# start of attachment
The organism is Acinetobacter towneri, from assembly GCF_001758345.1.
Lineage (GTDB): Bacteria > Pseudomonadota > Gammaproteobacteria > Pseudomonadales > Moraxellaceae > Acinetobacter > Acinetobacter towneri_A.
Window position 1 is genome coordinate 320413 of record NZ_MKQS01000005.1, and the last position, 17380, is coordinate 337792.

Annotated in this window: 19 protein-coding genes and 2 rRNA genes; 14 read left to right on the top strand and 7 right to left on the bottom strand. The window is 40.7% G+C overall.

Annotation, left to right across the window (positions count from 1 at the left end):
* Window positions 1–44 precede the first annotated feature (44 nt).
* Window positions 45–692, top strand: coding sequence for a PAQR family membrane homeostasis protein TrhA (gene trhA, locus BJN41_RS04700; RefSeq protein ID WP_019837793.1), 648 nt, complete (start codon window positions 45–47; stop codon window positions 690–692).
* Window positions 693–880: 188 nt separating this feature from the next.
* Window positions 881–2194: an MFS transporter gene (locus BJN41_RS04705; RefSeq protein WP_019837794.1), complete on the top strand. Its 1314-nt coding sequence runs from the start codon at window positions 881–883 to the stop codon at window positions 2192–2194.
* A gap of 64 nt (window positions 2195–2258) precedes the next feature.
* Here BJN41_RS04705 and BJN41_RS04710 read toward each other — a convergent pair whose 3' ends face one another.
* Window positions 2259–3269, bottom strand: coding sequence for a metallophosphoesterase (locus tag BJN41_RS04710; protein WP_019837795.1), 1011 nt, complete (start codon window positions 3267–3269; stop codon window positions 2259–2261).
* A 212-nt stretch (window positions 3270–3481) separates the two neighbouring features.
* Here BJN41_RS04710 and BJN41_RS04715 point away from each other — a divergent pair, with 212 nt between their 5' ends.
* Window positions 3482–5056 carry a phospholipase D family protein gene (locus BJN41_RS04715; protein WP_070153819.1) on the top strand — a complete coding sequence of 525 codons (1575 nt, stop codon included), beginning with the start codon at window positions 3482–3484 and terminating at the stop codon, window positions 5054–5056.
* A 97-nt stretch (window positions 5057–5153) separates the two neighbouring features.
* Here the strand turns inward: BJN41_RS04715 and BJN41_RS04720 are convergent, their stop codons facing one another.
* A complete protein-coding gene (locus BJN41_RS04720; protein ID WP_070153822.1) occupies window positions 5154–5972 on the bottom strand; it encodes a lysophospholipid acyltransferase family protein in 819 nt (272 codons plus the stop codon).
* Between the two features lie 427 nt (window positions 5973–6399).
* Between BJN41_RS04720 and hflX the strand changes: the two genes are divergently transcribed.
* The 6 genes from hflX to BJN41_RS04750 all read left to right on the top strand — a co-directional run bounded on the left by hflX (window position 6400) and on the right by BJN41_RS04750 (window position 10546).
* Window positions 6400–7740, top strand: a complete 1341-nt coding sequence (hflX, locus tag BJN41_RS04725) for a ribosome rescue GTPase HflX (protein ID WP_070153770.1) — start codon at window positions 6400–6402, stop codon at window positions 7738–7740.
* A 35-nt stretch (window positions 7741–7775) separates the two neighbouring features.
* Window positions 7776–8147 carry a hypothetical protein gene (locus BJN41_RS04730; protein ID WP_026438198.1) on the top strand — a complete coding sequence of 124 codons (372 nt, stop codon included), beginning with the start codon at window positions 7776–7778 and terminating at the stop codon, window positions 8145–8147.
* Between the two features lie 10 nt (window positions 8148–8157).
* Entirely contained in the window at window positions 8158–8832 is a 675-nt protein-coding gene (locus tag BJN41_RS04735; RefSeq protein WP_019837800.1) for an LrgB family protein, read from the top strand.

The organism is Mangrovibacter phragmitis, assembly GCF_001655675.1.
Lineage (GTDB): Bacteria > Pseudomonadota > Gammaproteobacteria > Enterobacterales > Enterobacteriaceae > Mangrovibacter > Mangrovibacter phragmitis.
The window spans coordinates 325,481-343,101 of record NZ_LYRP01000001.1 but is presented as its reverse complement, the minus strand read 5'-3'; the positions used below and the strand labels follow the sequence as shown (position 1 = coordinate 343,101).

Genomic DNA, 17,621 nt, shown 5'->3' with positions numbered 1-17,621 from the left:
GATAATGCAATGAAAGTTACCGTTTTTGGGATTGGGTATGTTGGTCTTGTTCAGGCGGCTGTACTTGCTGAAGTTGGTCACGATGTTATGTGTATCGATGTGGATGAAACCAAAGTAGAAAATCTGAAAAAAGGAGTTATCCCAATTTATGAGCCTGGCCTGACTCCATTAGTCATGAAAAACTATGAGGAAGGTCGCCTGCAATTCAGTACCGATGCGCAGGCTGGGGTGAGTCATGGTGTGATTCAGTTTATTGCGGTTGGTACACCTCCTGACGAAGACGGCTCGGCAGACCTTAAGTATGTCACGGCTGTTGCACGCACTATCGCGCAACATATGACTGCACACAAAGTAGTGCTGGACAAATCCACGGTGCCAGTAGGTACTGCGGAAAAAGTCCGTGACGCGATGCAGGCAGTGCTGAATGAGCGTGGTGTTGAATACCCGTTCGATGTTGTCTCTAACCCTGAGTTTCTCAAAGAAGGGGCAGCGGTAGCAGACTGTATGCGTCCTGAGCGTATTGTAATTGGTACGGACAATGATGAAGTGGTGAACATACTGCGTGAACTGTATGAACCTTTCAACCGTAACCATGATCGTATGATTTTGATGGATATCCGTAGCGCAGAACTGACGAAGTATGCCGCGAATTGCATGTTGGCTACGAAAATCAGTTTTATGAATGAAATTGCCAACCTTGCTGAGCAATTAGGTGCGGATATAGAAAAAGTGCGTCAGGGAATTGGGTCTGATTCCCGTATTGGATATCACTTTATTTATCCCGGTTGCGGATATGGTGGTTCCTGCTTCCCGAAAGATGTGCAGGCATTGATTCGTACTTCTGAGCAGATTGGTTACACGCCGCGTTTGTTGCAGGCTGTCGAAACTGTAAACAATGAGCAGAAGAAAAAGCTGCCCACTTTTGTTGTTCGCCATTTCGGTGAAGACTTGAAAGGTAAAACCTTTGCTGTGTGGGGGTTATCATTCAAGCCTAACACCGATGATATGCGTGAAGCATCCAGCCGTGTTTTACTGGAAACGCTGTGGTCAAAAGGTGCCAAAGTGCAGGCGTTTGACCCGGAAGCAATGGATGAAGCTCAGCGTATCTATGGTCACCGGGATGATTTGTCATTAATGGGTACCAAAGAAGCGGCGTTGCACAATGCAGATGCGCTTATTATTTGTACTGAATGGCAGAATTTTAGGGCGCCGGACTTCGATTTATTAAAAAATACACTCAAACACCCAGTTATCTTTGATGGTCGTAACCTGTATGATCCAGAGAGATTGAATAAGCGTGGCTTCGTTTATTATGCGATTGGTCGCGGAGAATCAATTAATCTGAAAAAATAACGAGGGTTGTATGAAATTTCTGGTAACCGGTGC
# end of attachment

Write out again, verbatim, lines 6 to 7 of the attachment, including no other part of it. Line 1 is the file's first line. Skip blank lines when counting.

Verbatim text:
* Window positions 1–44 precede the first annotated feature (44 nt).
* Window positions 45–692, top strand: coding sequence for a PAQR family membrane homeostasis protein TrhA (gene trhA, locus BJN41_RS04700; RefSeq protein ID WP_019837793.1), 648 nt, complete (start codon window positions 45–47; stop codon window positions 690–692).